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Urban Sprawl

by TIM ROWLAND | October 23, 2003
If ole Joni Mitchell were around Hagerstown today, writing her unique brand of commie-pinko odes to butterflies and truth, her lyrics probably would come out something like this: They paved Burger Chef And put up an AutoZone. Perhaps you noticed that last week the old Burger Chef fast-food restaurant building on Virginia Avenue was bulldozed to make way for an Advanced Auto Parts store, which is necessary because there is an AutoZone right across the street, meaning the avenue is lacking in auto parts symmetry.
October 29, 2012
What are the biggest challenges to agriculture today? I get asked that question a lot and I find that while the orders of the answer change, the primary answers don't. When I say the order, I mean the order of importance. For instance, a few years ago when the building boom was in full swing, urban sprawl would have been much higher on the list in the Mid-Atlantic region than it is today. That is not to say the urban sprawl is still not a concern. At last glance, they aren't making any more land, and for some reason, prime farm land is also prime development land.
October 9, 1998
October 12, 1998 Sauerbrey has poor record on environment To the editor: A recent profile of Ellen Sauerbrey indicated that she is trying to project a more moderate image. Yet on the environment, Sauerbrey is nearly as far right as it is possible to go. It is difficult to believe any of her other positions have moderated. Sauerbrey's web site asks that we "trust" her to preserve the state's environmental resources. However, the following statement is buried in the "environmental" section: "I will balance the state's environmental policies and objectives with private property rights," consistent with Sauerbrey's position on the board of directors of the "Frontiers of Freedom Institute," an organization favoring private property rights and "reduced bureaucratic regulations.
By DAVE McMILLION | October 9, 1999
MARTINSBURG, W.Va. - Far from the hallways of the state Capitol in Charleston, a group of Eastern Panhandle residents are coming up with their own ideas about how they believe state government should work. Clint Hogbin has been working as a community activist for 15 years, but when he focused his efforts on state issues, he always felt powerless. Hogbin said it always seems that unless he is connected to some "well-funded" organization, he is not going to get anywhere to influence state issues.
January 24, 2013
“In today's Herald-Mail (Jan. 16), three letters appeared on the Opinion page that everyone should take the time to read. One was written by Gina Anders of Shepherdstown, W.Va., one by Michael Karn of Hagerstown, and one by Ned A. Garrett of Hagerstown. I just wanted to commend these three writers on their excellent letters. Truer words were never spoken. It's not very often you find three excellent letters in the same issue, and if you haven't already read these letters, go back and take the time to read them.” - Hagerstown “I was just reading the Wednesday, Jan. 16, paper, and quite frankly, I am shocked that the BOE is shocked by the teen pregnancy rate, and that kids are sexually active as young as 8 years old. I know the BOE members come and go, but come on, you would have had to have your head in the sand not to have seen this coming.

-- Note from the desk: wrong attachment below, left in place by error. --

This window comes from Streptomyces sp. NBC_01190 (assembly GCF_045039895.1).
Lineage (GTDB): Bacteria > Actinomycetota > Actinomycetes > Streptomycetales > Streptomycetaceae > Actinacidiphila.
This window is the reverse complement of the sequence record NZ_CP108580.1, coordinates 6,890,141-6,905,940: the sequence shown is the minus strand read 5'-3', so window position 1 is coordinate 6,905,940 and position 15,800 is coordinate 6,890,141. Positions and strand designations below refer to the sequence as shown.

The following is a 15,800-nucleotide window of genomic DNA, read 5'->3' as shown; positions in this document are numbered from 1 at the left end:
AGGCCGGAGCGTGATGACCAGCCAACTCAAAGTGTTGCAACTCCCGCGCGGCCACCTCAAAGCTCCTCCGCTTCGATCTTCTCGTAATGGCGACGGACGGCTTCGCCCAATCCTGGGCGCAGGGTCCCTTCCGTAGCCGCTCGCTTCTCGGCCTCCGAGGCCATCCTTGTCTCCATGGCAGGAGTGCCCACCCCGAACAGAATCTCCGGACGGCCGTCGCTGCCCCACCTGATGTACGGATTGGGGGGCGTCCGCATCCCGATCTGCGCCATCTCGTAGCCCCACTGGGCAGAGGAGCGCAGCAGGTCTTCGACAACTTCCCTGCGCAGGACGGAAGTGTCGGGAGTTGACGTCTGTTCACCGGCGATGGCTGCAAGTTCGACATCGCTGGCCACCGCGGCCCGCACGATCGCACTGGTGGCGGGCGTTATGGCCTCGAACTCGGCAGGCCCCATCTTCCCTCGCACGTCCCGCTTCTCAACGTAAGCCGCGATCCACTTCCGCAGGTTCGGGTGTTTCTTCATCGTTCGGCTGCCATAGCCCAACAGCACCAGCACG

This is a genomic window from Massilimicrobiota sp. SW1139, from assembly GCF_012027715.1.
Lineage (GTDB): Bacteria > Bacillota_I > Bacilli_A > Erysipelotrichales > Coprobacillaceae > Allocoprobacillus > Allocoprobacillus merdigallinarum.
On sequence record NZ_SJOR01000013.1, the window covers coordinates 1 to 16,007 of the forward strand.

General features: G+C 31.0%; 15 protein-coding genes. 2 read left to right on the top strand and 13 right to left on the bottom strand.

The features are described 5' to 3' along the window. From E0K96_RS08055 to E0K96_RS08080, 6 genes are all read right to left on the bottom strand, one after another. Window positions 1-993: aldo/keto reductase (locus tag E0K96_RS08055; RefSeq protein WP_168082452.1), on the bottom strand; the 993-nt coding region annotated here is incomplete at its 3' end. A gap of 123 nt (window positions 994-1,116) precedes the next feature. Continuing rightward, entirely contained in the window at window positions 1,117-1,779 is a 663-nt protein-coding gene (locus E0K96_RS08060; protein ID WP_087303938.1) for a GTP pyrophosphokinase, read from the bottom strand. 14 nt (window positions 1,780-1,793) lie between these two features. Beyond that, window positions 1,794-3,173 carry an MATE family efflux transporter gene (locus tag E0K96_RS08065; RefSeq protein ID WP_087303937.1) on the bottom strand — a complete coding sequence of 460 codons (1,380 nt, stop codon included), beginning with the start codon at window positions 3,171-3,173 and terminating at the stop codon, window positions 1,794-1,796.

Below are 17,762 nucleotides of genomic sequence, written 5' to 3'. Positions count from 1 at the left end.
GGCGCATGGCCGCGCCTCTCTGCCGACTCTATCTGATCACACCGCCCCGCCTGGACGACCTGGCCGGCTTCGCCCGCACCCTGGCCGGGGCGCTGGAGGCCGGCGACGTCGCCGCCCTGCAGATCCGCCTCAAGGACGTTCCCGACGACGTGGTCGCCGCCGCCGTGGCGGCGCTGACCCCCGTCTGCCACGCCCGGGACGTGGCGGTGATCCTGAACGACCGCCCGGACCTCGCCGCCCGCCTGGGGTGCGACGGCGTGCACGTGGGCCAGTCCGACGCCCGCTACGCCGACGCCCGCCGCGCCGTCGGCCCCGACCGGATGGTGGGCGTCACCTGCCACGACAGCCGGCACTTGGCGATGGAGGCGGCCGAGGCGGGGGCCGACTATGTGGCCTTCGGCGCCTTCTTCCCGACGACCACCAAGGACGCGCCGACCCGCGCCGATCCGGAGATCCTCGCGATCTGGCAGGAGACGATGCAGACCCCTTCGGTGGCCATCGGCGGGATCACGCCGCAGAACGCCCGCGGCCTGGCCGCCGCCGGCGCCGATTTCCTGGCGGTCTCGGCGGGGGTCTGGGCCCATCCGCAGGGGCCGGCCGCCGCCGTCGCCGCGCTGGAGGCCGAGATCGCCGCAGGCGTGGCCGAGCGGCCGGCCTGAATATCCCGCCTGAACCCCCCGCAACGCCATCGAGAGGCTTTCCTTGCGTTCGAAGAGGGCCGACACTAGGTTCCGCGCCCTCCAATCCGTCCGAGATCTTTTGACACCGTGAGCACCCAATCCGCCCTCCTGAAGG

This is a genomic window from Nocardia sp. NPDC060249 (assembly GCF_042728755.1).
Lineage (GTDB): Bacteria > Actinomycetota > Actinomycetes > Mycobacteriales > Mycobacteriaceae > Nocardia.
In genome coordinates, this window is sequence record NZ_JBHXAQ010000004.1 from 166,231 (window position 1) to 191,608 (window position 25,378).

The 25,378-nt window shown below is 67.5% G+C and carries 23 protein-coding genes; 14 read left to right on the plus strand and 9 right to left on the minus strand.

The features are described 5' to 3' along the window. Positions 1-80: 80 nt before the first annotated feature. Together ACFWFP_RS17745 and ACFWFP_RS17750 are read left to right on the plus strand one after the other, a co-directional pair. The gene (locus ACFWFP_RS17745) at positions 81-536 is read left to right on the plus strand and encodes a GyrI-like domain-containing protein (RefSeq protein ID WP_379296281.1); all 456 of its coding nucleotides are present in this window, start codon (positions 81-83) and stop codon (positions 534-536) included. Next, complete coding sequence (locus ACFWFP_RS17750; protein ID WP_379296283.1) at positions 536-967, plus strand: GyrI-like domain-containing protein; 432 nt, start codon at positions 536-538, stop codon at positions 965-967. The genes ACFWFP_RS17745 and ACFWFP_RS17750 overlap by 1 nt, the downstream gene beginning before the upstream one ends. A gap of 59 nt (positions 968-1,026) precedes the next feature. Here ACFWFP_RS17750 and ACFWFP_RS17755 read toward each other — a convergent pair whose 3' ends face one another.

May 18, 2006
Saturday's running of the Preakness, the second leg of racing's Triple Crown, will bring national attention, tourists and lots of money to Baltimore, where the event will be held at Pimlico Race Course. It's also a good chance to look at the benefits slot machines could bring to the state and what has been called "the sport of kings. " Last year, Gov. Robert Ehrlich told The Washington Post that Maryland might lose the Preakness if slots were not legalized. The Post also reported that the more than 100,000 who attend the Preakness offset the track's losses for the rest of its season, which usually draws 5,000 or fewer fans per day. At the start of the 2005 session, a group that included Magna Entertainment, which owns Pimlico and Laurel Park, the Maryland Horse Breeders Association and the Maryland State Fair and Agricultural Society made a report on horse racing to state lawmakers.
By DAVE McMILLION, Charles Town | July 12, 1999
CHARLES TOWN, W.Va. - Saying growth in the Eastern Panhandle could "decrease the quality of life" if it is not planned properly, the Charles Town City Council passed a resolution Monday night encouraging local goverments to work together on the issue. Under the resolution, the city would work cooperatively with the Jefferson County Commissioners on growth issues, said city council member Matt Ward. The city will also encourage other towns in the county to adopt similar resolutions, said Ward.
January 12, 2000
By LAURA ERNDE / Staff Writer photo: JOE CROCETTA / staff photographer ANNAPOLIS - University System of Maryland officials hope to see $700,000 in planning and design money for the Hagerstown Education Center in Gov. Parris Glendening's 2001 budget next week. cont. from front page The university is recommending a total of $12.4 million through 2003. With everyone in Annapolis abuzz about the possibilities of a $1 billion budget surplus, hopes are high that Hagerstown's project will be included.
April 1, 2005
Is suburban sprawl a primary cause of Pennsylvania's problems, or are other factors holding back the Keystone State? The debate began with a Brookings Institution study that was released in December 2003. That study said that when it comes to urban sprawl, the state has some of the worst in the nation. In addition, the study said, the state has "no vision" for strategic planning, which means that older towns are being abandoned while the state spends money on services for newer suburbs.
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